Another way to accumulate college credits economically is by taking CLEP tests. While a typical 3-credit college course may cost upwards of $400 and in many cases significantly more than this, doing well on a CLEP test may earn college credit with the cost of the test ($75) being a great savings. It is advantageous for your teen to take the CLEP test as soon after studying the course material as possible while it is still fresh in his mind. There are many study tips and test prep help available to students prior to taking a CLEP test. Each test is about 90 minutes long and consists primarily of multiple choice questions. Homeschoolers register directly with one of 1600 test centers to arrange to take the test. To find a test center near you, visit the College Board website.
The College Board site also provides a summary of the descriptions and specific content for each of the 33 CLEP tests.
Before expending effort, study time, and money in taking CLEP tests, be sure to contact the colleges your teen is interested in attending to check if they accept CLEP credits, if there is a maximum number of credits that may be earned through CLEP, and any other restrictions on receiving CLEP credit. For example, Patrick Henry College accepts no CLEP credits.
Dual Enrollment Courses
When a high school student completes a college level course at a local community college or 4-year university, or completes a course online through a distance learning program, the course is called a dual enrollment course. The student typically receives both high school and college credit for completion of the course. (See a more in-depth explanation of dual enrollment credits in the Court Report article, "Dual Enrollment: A Two for One Deal!").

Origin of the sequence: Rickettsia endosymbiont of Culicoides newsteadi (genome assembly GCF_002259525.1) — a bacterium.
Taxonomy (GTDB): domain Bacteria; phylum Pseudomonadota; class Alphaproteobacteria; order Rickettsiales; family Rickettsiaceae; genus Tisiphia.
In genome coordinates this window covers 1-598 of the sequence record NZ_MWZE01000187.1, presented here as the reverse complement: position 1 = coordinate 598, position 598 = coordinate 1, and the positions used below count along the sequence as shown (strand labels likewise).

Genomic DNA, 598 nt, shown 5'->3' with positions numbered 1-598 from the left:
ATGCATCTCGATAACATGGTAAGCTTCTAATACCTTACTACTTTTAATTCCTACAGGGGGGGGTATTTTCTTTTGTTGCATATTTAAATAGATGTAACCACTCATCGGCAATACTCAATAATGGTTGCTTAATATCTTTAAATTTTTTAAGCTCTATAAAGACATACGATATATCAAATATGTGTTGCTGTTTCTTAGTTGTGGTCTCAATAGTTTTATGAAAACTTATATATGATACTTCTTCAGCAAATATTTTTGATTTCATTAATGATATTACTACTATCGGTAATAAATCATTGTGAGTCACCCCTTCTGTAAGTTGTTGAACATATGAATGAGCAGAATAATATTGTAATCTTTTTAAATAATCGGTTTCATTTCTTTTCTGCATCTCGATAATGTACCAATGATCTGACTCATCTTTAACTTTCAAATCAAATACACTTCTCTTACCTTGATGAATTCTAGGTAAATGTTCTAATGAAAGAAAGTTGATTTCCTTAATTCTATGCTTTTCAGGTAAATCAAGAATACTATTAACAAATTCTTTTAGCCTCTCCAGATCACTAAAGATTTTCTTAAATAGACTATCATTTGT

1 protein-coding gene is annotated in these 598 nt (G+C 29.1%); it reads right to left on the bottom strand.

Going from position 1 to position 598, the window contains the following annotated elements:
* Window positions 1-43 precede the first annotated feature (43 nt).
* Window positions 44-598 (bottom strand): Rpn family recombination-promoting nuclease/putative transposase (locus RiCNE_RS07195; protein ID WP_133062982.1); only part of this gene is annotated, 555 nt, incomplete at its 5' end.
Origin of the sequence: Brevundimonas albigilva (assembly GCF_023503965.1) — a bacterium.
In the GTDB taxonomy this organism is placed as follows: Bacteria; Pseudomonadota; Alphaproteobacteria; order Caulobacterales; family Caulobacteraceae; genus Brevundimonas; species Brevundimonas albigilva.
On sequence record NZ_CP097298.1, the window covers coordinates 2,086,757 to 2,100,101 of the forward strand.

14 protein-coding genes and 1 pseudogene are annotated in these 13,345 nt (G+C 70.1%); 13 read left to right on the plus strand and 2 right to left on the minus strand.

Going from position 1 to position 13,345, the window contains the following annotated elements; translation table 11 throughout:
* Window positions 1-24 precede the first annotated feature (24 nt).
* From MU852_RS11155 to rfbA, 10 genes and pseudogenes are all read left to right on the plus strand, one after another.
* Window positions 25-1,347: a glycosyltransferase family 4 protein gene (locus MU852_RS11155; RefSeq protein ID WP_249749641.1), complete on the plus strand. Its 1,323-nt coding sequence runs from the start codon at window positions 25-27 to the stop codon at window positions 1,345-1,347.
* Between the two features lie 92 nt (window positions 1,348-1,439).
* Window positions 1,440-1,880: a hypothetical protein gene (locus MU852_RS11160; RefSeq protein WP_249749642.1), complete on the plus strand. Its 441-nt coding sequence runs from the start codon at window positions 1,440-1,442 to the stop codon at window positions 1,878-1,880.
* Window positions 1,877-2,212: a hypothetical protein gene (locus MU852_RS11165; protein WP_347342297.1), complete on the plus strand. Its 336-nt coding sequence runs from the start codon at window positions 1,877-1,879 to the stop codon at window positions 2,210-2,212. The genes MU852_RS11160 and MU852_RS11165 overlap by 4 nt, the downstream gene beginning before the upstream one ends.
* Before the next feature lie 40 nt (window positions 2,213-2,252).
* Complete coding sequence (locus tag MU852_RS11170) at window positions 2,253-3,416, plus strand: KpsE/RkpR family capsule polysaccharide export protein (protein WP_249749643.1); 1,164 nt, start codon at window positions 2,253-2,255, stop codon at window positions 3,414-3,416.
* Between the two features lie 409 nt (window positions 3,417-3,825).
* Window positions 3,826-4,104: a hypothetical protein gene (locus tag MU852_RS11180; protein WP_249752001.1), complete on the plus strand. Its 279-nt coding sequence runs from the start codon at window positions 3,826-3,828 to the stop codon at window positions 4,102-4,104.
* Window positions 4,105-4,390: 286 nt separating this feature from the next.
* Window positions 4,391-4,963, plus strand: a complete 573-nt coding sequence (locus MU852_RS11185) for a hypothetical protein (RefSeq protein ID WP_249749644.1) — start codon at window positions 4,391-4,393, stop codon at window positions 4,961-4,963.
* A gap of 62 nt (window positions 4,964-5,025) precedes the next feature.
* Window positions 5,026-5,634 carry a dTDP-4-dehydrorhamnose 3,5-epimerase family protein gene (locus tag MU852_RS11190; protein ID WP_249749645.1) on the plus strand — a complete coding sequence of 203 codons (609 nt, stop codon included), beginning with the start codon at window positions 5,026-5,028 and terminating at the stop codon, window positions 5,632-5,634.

Before enrolling your teen in a dual enrollment course, be sure to assess whether he or she is ready to handle the work load. Does he have good study skills? Is he mature enough to be in a class with older students? Is she capable and motivated to handle the responsibilities of a college level course? Remember that the grades earned in dual enrollment courses will become part of your teen's permanent academic record. Some colleges have a minimum age requirement to enroll in classes--usually 16. Other schools give prospective students placement tests to ensure that they are ready to tackle college-level course work. Be sure to note any prerequisites that your teen needs to complete prior to registering for a college course.